have you considered a pulley system?
Knowing the elevator inspectors …they’d probably cite us for it…
Yeah the pulley union is pretty strict in SF.
Hey @nthmost, did you ever send that email to the inspection office?
If not, I think that now would be a good time to do so. Brian has indicated to me that the elevator is ‘all good’. But I would really like to see 3rd party verification of that before we let anyone use it.
Currently it has caution tape covering the doors, as it is functional and powered on, but I’m not certain it is legally operable. Not too long ago the Advanced Elevators repair guy turned it on and gave us the all good, right before the state inspector came back and slapped more violations on it.
I did send that email, a good month ago. I have not gotten a reply.
Not too long ago the Advanced Elevators repair guy turned it on and gave us the all good, right before the state inspector came back and slapped more violations on it.
When was that?
Oh I thought you meant more recently than that.
In all seriousness though, would it be impractical to rig up some sort of pulley/tow rope system and maybe some stowable ramps so we could at least aid people in wheel chairs?
I didnt clarify - I was thinking of lifting things up through the front windows from the sidewalk ( for equipment not people)! But you’re right some sort of rail/pulley system could be studied to bring chairs up. I dont know the etiquette of offering someone a piggyback ride but that would work too (if I didnt smell like a dog thay day). I guess there’s another transport thing called a Litter that might work as well. Would feel really bad if something went wrong though. Https://en.m.wikipedia.org/wiki/Litter_(vehicle)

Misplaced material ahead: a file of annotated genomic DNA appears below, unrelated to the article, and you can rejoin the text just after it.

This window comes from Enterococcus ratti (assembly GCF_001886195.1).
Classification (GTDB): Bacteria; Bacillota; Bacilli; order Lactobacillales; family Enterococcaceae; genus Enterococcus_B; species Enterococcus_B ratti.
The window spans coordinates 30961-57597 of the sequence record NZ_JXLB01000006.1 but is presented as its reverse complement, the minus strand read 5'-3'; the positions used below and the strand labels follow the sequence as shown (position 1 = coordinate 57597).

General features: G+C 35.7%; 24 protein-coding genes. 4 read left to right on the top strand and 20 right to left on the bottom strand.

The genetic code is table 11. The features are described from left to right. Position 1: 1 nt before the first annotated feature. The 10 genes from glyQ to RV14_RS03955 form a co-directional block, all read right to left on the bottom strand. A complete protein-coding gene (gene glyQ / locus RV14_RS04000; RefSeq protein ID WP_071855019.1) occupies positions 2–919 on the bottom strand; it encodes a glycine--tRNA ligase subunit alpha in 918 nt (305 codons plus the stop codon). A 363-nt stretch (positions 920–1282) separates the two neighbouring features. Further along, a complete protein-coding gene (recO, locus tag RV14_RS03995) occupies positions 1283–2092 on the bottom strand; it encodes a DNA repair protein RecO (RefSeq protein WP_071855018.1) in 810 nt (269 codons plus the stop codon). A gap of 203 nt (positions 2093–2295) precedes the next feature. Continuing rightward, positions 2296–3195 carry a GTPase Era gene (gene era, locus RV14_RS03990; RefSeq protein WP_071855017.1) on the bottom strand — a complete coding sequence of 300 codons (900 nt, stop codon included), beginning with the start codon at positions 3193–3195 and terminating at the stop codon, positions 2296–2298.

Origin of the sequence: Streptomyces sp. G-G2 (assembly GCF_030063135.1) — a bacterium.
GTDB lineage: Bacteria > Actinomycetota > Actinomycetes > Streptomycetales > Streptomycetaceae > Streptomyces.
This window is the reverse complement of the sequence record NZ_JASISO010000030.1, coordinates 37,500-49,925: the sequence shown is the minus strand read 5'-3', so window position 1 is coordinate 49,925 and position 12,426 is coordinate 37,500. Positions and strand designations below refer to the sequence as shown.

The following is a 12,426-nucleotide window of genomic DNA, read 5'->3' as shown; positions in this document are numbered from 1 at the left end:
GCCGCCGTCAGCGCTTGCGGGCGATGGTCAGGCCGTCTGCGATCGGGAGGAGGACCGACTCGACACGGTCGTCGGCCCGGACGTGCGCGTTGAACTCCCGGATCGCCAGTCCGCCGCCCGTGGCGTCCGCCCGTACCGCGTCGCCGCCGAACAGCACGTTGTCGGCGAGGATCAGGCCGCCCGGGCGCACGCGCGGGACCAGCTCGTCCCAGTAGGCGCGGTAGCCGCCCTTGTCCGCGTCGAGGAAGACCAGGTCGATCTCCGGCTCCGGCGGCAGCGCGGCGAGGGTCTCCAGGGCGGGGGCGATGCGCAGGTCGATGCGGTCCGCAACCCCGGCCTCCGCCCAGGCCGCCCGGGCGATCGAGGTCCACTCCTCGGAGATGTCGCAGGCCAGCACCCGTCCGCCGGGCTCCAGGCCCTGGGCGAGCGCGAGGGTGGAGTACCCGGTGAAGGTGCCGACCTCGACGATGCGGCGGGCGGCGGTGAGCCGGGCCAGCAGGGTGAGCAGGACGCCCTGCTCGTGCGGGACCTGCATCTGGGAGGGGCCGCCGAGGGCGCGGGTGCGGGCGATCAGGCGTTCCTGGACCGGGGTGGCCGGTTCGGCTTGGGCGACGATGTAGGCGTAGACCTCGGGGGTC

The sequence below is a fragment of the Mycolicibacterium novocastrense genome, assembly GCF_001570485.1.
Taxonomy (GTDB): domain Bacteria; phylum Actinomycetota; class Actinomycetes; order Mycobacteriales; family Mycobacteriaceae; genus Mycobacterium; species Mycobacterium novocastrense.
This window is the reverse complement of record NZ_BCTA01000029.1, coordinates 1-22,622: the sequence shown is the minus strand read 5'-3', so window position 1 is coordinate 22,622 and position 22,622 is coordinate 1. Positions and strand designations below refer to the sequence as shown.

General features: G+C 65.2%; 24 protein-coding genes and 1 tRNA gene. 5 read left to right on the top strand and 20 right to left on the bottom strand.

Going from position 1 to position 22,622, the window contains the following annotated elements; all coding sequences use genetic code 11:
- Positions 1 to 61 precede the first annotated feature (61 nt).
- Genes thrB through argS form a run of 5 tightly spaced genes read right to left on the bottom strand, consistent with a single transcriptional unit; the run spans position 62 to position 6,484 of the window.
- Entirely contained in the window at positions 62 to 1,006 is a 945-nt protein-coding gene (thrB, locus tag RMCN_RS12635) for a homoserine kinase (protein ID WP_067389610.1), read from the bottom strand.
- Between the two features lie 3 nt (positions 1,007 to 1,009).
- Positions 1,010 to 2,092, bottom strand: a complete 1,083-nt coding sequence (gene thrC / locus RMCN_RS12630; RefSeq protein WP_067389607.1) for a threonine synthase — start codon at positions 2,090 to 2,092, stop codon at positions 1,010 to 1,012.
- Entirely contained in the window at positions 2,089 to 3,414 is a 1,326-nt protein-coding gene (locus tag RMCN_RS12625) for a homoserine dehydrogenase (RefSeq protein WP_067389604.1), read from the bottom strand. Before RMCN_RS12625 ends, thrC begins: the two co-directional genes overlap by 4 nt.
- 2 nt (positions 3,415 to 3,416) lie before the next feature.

I’m pleased to see progress has been made on the elevator, and I’m delighted to finally see the elevator inspection report.
The elevator is NOT currently legal to use
In order for it to become legal to use, two things must be done:
- An elevator mechanic has to inspect the door glass and door interlocks, and sign-off that they are in good condition
- The collapsible gate on the street-side of the cab has to be repaired
I’ve shut down the elevator
- Because I saw evidence of people using it, despite it being red-tagged